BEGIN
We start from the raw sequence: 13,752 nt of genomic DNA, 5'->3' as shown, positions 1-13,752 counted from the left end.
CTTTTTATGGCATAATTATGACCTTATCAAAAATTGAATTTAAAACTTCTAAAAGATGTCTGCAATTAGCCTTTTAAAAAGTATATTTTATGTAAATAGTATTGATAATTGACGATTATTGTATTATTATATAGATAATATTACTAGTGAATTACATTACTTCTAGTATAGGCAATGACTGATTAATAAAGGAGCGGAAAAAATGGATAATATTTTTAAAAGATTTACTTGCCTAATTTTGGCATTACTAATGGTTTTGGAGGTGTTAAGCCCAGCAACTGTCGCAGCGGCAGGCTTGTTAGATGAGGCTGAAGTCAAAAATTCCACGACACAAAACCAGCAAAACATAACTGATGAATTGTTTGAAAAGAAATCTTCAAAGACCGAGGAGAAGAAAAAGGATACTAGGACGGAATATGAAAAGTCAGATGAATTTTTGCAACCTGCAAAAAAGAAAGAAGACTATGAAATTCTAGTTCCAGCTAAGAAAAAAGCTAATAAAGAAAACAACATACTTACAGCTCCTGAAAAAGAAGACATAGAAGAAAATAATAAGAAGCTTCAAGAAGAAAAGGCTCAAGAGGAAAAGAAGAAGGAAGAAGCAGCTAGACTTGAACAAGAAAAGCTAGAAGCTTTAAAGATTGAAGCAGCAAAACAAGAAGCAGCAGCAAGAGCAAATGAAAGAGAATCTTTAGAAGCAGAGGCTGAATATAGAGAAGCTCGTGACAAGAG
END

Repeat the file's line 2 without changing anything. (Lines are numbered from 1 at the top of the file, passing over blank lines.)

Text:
CTTTTTATGGCATAATTATGACCTTATCAAAAATTGAATTTAAAACTTCTAAAAGATGTCTGCAATTAGCCTTTTAAAAAGTATATTTTATGTAAATAGTATTGATAATTGACGATTATTGTATTATTATATAGATAATATTACTAGTGAATTACATTACTTCTAGTATAGGCAATGACTGATTAATAAAGGAGCGGAAAAAATGGATAATATTTTTAAAAGATTTACTTGCCTAATTTTGGCATTACTAATGGTTTTGGAGGTGTTAAGCCCAGCAACTGTCGCAGCGGCAGGCTTGTTAGATGAGGCTGAAGTCAAAAATTCCACGACACAAAACCAGCAAAACATAACTGATGAATTGTTTGAAAAGAAATCTTCAAAGACCGAGGAGAAGAAAAAGGATACTAGGACGGAATATGAAAAGTCAGATGAATTTTTGCAACCTGCAAAAAAGAAAGAAGACTATGAAATTCTAGTTCCAGCTAAGAAAAAAGCTAATAAAGAAAACAACATACTTACAGCTCCTGAAAAAGAAGACATAGAAGAAAATAATAAGAAGCTTCAAGAAGAAAAGGCTCAAGAGGAAAAGAAGAAGGAAGAAGCAGCTAGACTTGAACAAGAAAAGCTAGAAGCTTTAAAGATTGAAGCAGCAAAACAAGAAGCAGCAGCAAGAGCAAATGAAAGAGAATCTTTAGAAGCAGAGGCTGAATATAGAGAAGCTCGTGACAAGAG